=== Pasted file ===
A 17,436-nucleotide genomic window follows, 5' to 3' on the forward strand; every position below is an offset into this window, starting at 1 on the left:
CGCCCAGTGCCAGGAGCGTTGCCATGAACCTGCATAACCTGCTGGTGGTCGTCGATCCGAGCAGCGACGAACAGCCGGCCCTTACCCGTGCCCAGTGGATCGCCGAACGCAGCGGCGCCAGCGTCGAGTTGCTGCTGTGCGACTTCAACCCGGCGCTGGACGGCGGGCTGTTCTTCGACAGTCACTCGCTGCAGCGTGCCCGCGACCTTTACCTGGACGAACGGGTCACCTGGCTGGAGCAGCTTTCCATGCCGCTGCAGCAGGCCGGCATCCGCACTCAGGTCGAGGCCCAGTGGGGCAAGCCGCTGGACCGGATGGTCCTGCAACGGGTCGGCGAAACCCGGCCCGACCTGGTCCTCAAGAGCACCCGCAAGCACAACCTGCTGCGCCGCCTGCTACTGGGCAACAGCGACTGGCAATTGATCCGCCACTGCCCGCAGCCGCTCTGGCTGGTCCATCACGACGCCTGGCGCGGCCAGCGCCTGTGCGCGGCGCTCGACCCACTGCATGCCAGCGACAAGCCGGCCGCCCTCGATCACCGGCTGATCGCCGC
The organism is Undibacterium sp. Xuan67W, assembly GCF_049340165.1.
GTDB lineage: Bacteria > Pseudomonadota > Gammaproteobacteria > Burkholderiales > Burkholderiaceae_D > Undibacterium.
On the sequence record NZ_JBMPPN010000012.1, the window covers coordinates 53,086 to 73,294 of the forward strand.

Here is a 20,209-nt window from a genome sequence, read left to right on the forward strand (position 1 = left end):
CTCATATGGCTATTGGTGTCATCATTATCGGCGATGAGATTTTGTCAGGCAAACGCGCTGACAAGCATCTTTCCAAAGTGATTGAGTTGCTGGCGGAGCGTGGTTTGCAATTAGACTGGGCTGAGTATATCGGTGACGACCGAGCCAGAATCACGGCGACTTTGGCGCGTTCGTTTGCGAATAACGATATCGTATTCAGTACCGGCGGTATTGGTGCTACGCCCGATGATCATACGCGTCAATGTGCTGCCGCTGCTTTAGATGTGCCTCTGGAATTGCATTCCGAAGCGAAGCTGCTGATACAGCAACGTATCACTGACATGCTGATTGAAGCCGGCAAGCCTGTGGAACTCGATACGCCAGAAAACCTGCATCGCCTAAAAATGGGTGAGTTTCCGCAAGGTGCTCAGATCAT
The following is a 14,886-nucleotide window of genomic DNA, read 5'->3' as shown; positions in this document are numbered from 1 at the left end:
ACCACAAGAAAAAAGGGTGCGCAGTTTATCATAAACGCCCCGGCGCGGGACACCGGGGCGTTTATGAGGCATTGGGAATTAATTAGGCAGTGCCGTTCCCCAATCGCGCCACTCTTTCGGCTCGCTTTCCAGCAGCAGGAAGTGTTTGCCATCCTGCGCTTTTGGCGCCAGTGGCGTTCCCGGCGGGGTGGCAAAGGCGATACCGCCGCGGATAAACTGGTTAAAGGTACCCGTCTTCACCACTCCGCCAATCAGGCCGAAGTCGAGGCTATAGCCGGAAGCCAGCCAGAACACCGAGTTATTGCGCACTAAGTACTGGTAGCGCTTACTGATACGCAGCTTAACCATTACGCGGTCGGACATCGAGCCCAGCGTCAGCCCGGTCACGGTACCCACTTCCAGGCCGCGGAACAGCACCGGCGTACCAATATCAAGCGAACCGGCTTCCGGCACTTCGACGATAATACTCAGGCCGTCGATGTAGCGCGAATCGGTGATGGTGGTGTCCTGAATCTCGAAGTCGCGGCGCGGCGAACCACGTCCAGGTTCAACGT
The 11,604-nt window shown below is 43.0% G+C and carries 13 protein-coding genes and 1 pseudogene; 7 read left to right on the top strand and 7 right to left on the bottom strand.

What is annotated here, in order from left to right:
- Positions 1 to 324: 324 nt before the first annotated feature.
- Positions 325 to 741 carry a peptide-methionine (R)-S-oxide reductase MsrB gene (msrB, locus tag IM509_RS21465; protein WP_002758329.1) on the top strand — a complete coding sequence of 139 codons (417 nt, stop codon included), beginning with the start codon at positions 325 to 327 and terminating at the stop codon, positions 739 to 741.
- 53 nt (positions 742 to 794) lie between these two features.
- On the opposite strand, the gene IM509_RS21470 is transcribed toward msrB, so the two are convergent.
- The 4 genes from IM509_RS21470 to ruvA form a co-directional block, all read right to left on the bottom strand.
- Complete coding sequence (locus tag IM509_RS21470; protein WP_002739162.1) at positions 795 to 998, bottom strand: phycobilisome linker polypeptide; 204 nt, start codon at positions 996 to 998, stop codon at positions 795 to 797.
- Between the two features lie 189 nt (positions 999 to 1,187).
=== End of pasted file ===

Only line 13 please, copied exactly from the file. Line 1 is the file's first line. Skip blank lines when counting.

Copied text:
- Positions 325 to 741 carry a peptide-methionine (R)-S-oxide reductase MsrB gene (msrB, locus tag IM509_RS21465; protein WP_002758329.1) on the top strand — a complete coding sequence of 139 codons (417 nt, stop codon included), beginning with the start codon at positions 325 to 327 and terminating at the stop codon, positions 739 to 741.